During an interview in April, Dr. Kevin Stillwagon raised the risks to airline passengers when wearing masks at altitude. He spoke of an incident he witnessed during a flight of a passenger losing consciousness.
“We’re required to fill out an incident form, the flight attendants fill that out – particularly if the passenger has lost consciousness – it has to go into the records,” he said. So, somebody knows this information, it’s just that the public hasn’t been made aware of it. Until someone demands this information or submits a request under Freedom of Information, we’re not likely to find out how many passengers are experiencing an incident from being forced to wear masks at altitude.
Since then, someone has submitted a Freedom of Information (“FOI”) request for:
“All documents, emails, data and supporting evidence for any CASA risk assessment into/covering the use of face masks by passengers, crew and other aviation employees and personnel, since January 2020.”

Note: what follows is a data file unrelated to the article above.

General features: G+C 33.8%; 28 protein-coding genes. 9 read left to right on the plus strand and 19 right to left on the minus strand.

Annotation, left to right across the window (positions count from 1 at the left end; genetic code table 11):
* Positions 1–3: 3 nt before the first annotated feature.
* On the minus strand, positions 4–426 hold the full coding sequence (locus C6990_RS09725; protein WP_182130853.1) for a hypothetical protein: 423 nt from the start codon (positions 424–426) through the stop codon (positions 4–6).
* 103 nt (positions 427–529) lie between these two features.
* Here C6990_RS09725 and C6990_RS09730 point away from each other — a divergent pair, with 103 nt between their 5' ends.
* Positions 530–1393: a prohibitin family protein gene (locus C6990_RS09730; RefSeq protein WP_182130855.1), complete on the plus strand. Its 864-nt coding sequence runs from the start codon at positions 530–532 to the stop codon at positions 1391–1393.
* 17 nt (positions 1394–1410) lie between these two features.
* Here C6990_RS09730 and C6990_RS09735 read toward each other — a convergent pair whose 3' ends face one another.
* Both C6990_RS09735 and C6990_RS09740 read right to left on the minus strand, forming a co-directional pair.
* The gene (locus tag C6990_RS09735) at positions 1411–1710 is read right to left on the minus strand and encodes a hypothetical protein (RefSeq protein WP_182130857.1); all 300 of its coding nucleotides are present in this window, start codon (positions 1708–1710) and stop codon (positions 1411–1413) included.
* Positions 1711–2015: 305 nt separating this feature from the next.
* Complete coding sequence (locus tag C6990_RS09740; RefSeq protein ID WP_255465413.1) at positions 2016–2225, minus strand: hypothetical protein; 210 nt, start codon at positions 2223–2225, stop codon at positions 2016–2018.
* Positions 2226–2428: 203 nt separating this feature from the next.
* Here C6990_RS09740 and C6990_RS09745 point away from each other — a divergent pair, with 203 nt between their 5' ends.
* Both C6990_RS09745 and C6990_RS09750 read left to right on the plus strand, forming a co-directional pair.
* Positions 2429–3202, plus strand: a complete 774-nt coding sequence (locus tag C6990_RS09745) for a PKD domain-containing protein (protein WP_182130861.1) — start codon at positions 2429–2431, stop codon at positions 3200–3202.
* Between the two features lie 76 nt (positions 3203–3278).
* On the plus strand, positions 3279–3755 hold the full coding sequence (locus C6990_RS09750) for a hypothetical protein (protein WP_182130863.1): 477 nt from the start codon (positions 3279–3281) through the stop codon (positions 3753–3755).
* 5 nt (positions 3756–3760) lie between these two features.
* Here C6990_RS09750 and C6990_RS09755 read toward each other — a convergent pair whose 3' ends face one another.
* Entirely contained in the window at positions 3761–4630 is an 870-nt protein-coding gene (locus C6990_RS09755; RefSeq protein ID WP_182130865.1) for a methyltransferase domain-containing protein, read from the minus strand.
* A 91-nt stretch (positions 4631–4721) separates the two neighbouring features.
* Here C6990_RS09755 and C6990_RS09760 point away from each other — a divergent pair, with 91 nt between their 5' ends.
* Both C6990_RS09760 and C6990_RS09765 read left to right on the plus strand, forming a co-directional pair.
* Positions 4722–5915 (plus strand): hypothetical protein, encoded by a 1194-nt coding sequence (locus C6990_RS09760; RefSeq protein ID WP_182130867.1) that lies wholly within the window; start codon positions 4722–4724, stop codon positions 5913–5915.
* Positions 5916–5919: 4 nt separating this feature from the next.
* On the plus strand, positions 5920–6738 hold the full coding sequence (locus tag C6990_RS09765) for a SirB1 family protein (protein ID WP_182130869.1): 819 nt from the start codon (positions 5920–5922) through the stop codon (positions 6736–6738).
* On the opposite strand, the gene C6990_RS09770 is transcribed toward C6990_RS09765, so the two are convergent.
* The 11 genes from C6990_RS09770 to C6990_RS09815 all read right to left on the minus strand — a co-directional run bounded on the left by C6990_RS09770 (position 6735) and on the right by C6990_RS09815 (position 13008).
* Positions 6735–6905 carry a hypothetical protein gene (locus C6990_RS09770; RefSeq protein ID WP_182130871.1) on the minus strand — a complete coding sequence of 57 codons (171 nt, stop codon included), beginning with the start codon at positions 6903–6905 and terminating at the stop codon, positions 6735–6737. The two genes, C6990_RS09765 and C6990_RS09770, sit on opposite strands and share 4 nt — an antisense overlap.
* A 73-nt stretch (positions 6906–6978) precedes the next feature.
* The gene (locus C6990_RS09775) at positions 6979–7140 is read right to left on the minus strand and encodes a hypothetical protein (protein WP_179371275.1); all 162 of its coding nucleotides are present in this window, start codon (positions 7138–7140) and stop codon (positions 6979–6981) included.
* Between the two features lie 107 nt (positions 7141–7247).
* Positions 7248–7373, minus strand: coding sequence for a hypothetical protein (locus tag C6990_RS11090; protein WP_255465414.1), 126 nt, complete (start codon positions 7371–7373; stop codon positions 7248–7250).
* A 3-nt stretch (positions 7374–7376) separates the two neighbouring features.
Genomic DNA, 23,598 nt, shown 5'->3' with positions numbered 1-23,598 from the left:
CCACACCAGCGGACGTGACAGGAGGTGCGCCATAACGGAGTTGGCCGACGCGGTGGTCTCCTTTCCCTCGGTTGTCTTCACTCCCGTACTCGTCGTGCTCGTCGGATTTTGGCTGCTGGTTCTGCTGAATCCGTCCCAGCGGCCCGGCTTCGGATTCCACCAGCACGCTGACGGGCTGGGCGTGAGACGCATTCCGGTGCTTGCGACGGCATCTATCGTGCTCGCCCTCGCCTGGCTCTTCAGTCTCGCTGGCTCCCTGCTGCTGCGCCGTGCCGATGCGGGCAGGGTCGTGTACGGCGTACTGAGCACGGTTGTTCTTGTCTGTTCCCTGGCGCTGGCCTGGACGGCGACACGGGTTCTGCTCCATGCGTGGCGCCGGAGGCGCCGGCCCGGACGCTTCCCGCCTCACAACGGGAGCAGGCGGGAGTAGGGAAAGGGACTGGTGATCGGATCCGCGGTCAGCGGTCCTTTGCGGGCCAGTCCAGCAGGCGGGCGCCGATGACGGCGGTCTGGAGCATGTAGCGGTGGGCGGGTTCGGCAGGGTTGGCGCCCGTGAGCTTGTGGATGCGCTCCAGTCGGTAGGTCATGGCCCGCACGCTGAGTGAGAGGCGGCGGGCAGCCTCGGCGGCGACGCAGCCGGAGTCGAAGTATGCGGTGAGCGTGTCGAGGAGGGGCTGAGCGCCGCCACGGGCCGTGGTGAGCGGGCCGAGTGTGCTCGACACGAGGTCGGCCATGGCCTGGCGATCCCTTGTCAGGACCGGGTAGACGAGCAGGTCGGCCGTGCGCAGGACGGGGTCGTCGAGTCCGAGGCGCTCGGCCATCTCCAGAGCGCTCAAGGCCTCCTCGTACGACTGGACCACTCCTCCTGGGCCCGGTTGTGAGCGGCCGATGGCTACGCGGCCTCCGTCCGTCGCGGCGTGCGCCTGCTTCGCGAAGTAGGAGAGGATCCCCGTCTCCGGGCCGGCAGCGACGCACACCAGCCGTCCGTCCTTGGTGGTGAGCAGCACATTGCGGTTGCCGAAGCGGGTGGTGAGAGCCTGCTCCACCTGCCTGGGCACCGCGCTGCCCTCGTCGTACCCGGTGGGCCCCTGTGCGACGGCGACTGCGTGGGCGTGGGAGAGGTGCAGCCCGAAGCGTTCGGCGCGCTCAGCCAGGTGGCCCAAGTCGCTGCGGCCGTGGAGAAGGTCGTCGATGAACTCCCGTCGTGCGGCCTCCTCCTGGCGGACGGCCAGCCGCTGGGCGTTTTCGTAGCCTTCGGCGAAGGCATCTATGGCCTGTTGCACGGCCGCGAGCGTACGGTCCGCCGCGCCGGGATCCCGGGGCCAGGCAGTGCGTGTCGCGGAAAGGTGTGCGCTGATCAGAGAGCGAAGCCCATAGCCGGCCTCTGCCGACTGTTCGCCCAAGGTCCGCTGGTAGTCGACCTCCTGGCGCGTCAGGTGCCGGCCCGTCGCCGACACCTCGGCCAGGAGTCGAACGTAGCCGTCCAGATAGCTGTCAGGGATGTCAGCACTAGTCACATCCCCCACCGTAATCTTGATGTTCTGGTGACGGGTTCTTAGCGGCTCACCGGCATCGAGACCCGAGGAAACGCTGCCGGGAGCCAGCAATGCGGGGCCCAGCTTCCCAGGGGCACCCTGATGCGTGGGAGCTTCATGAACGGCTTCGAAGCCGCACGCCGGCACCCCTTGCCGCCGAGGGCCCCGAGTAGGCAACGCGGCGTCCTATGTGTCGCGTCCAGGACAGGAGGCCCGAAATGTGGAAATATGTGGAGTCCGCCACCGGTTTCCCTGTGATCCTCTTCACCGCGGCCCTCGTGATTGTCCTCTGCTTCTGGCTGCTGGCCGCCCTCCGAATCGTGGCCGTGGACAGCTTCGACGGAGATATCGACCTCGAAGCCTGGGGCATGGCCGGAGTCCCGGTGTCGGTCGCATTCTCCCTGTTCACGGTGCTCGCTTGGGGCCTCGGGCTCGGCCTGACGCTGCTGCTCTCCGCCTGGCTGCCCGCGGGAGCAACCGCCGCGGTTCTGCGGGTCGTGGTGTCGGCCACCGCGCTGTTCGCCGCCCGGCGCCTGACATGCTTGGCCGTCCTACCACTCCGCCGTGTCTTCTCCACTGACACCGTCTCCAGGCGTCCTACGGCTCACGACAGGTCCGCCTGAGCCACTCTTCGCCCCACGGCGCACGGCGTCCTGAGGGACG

Global Aviation Advocacy Coalition (“GAAC”) published the FOI response from the Civil Aviation Safety Authority (“CASA”) – there are no risk assessment documents regarding the wearing of face masks during flights:
“In accordance with subparagraph 24A(1)(b)(ii) of the Act, I refuse your request for access as I am satisfied that the documents you are seeking do not exist.”
The FOI game is all about asking for the right thing in the right way, wrote GAAC, but according to the way this question was asked (“all documents, emails, data and supporting evidence for any CASA risk assessment…”), literally, no such documents exist.
That, if true, means the Australian aviation regulator performed zero risk assessment for the use of masks by aviation personnel while at altitude under any circumstances.
This would imply that, like is seen in aspects of UK government documents, the responsibility may be outsourced to corporations e.g., airlines.
However, using the UK as a parallel example, there exists written admission from a major UK airline that it never did any such risk assessments despite making its employees and passengers use masks when at work and when airborne.